Counselor defends adoption approval


Counselor defends adoption approval Mattheys were loving parents, social worker who placed boy with family testifies.


The social worker who approved Robert and Brenda Matthey to adopt three Russian children in 1999 testified yesterday that the Hunterdon County couple appeared to be caring parents toward their four biological sons and expressed a desire to expand their family.

"They had more love to give and they wanted to give it to a child in need," said Nancy Dykstra-Powers, the branch director for Bethany Christian Services, who performed a home study on the Mattheys. "I believed that they were suitable and I approved them for adoption."

Dykstra-Powers said she initially approved the Mattheys for the adoption of two children, but when Robert Matthey called from Russia to seek approval for a third, she amended her report to allow the couple to also adopt 7-year-old Viktor Alexander Matthey.

Viktor died on Oct. 31, 2000, 10 months after Robert and Brenda Matthey returned from Siberia with him and his younger twin brothers. The Mattheys are charged with aggravated manslaughter and child endangerment in Viktor's death.

Dykstra-Powers said her pre-adoption interviews and visit to the Mattheys' home in Union Township showed good parenting skills. At a follow-up home visit six months after the adoption, Dykstra-Powers said a fellow social worker from her
office noted no serious problems with Viktor or his brothers.

"Things were going at an acceptable pace," said Dykstra-Powers, who exchanged smiles with Brenda Matthey during a few points in her testimony. "They were lovingly cared for. I found it to be acceptable."

But during cross-examination by Assistant Hunterdon County Prosecutor Dawn Solari, Dykstra-Powers said her visit to the Matthey home in September 1999 lasted about 90 minutes and came with advance notice to the family.

Dykstra-Powers told the jury that the follow-up visit by one of her employees to check on Viktor -- a requirement under Russian adoption laws -- in June 2000 lasted about the same amount of time and was scheduled with the Mattheys.

That home visit was the last contact the Michigan-based adoption agency, Bethany Christian Services, had with Viktor before his death four month later.

Viktor was rushed to the hospital on Oct. 29, 2000, after his mother called 911 to report he had stopped breathing. Viktor's body temperature was recorded at 83.2 degrees upon his arrival at Hunterdon Medical Center. His heart was restarted after 80 minutes of cardiopulmonary resuscitation, but he died two days later.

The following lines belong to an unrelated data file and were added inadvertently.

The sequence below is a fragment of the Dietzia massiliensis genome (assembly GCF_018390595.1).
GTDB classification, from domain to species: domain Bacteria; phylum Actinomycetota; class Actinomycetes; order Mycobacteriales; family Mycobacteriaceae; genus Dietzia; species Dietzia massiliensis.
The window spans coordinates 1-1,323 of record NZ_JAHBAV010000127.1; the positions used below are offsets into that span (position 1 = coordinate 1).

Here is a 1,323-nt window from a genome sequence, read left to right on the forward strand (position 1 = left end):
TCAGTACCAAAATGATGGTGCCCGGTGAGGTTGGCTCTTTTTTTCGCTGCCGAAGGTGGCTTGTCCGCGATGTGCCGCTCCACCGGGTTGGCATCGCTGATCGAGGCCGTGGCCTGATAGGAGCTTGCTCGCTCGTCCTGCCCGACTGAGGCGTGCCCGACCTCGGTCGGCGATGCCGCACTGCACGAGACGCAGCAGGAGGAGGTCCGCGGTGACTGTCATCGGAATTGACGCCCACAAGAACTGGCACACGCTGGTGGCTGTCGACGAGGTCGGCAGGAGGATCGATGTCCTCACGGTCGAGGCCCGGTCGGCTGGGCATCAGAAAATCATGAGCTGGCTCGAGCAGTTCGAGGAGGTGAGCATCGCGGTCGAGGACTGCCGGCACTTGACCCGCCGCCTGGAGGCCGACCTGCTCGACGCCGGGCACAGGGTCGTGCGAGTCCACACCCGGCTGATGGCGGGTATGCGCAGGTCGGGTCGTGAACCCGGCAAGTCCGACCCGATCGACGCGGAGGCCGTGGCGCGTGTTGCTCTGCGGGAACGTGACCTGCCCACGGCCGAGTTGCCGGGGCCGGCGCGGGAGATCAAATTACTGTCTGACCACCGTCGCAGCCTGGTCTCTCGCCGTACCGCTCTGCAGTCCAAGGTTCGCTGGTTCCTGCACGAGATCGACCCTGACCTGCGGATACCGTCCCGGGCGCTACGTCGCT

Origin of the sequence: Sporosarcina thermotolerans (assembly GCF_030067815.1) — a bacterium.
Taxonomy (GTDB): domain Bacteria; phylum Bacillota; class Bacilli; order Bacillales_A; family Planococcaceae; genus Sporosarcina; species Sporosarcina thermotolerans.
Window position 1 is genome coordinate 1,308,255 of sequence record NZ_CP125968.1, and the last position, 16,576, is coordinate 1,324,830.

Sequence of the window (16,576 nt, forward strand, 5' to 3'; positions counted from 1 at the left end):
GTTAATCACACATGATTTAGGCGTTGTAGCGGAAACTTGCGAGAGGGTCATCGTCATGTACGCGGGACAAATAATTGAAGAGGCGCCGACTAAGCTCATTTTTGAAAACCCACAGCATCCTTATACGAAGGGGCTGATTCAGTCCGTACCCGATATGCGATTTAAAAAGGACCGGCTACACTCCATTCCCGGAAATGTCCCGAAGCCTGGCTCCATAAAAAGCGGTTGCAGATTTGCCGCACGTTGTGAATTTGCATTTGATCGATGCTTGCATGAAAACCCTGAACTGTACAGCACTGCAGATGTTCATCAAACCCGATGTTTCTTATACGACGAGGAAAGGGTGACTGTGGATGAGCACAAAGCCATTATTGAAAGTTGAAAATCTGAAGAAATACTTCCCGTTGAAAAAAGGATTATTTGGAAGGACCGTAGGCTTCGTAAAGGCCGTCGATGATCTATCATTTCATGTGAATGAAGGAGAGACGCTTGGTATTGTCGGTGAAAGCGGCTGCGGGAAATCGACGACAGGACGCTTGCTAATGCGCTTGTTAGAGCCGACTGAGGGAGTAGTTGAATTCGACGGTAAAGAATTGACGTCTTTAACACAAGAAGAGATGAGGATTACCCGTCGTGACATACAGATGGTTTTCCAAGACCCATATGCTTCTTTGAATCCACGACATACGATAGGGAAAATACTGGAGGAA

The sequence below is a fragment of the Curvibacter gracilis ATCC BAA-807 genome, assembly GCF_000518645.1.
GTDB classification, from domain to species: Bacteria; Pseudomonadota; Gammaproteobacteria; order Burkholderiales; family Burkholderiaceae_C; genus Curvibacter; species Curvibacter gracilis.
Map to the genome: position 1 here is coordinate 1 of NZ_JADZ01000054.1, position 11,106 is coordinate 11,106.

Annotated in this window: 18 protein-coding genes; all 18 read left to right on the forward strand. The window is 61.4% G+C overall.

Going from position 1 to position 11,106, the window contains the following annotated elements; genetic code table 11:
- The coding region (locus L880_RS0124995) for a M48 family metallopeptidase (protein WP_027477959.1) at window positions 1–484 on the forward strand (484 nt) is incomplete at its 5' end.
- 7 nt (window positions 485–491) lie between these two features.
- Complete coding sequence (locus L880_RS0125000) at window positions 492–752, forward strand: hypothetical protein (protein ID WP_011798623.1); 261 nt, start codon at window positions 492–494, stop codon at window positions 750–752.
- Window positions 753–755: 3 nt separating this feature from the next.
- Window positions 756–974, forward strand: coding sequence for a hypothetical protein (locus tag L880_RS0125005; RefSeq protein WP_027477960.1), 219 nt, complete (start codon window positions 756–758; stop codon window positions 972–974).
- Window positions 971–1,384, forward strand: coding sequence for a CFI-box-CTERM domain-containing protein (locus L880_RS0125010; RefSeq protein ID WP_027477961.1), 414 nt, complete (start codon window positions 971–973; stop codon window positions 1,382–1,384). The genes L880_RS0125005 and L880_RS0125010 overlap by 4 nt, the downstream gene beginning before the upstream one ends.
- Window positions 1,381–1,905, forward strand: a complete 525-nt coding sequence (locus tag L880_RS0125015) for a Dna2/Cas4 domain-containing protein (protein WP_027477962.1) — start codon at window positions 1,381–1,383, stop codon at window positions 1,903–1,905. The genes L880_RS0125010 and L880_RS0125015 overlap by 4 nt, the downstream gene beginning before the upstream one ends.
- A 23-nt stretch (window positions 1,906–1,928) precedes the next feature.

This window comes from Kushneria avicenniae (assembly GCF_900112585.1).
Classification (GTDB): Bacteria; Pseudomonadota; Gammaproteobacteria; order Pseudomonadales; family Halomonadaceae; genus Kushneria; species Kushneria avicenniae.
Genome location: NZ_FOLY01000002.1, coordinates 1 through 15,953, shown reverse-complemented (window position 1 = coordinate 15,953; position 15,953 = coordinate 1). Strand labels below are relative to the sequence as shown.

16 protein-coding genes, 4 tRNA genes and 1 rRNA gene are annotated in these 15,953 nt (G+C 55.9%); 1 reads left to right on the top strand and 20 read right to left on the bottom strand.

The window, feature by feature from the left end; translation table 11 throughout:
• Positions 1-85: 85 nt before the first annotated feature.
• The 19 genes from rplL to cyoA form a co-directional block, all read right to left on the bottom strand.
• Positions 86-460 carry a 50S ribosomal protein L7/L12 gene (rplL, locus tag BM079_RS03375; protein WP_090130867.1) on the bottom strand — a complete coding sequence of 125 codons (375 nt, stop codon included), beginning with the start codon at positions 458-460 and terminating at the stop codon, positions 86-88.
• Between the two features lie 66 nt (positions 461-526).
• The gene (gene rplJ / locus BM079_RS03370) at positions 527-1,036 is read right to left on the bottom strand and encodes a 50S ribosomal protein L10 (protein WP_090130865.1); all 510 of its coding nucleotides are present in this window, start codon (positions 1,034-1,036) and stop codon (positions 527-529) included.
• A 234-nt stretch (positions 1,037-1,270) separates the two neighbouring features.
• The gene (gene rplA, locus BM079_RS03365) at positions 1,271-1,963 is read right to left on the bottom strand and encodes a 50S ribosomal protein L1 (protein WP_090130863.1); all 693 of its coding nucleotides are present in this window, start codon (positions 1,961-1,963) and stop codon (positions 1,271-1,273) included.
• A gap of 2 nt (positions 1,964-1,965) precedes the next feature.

Prosecutors, who rested their case on Tuesday, have accused Robert and Brenda Matthey of locking Viktor in an unheated basement "pump room" overnight as a form of punishment. The Mattheys are also charged with excessively disciplining
Viktor by beating him and forcing him to eat uncooked beans.

Defense attorneys contend Viktor was a troubled boy who suffered from a rare medical condition called kwashiorkor, which caused his sudden hypothermia death.

Viktor acquired kwashiorkor from severe malnutrition he suffered as a young boy before he was taken from his alcoholic birth parents and placed in a Russian orphanage, according to the defense.

Dykstra-Powers was one of several witnesses to testify yesterday before the 10-woman, five-man jury as the defense continues to mount a case that the Mattheys were loving parents who pursued adoption out of a Christian act of kindness.

Two members of the Mattheys' church, the Flemington Assembly of God, testified yesterday that the entire congregation had been praying for a successful adoption once the Mattheys revealed their intentions.

"The whole church was very excited to see the new additions to the family," said Gail Kovach, former secretary of the Flemington Assembly of God. "We'd been waiting for this. It was a very exciting time."

Kovach said she saw Viktor two or three times a week at church functions along with the rest of the Matthey family. She said he appeared to be healthy and adapting well until about three or four weeks before the boy's death.

"He just seemed a lot thinner with circles under his eyes," Kovach said. "I just recall his face. In the last month, I think I saw him less. I mentioned to the pastor that Viktor didn't look well to me."

Others have testified that Viktor's condition seemed to deteriorate in October 2000 prior to his collapse on a Sunday while Bob Matthey was at church with the rest of the Matthey children. The Mattheys did not seek medical attention for Viktor until his heart stopped that morning.

Kovach's husband, John, also testified yesterday that he observed Robert and Brenda Matthey interact with their children on numerous occasions at the Flemington Assembly of God and found them to be "outstanding" parents.

"They're loving parents," John Kovach said, adding that discipline was always handled evenly. "They would be together in their discipline. Bob and Brenda had a plan."

Testimony is expected to resume Monday morning with additional members of the Mattheys' church, including the pastor. The defense is also expected early next week to call several witnesses who are being flown in from Siberia to testify about the conditions surround Viktor's early life that led to him being taken from his birth parents.

If convicted of aggravated manslaughter, Robert and Brenda Matthey face up to 30 years in state prison. They are also charged with child endangerment and witness tampering. The trial is expected to last through the end of the month.

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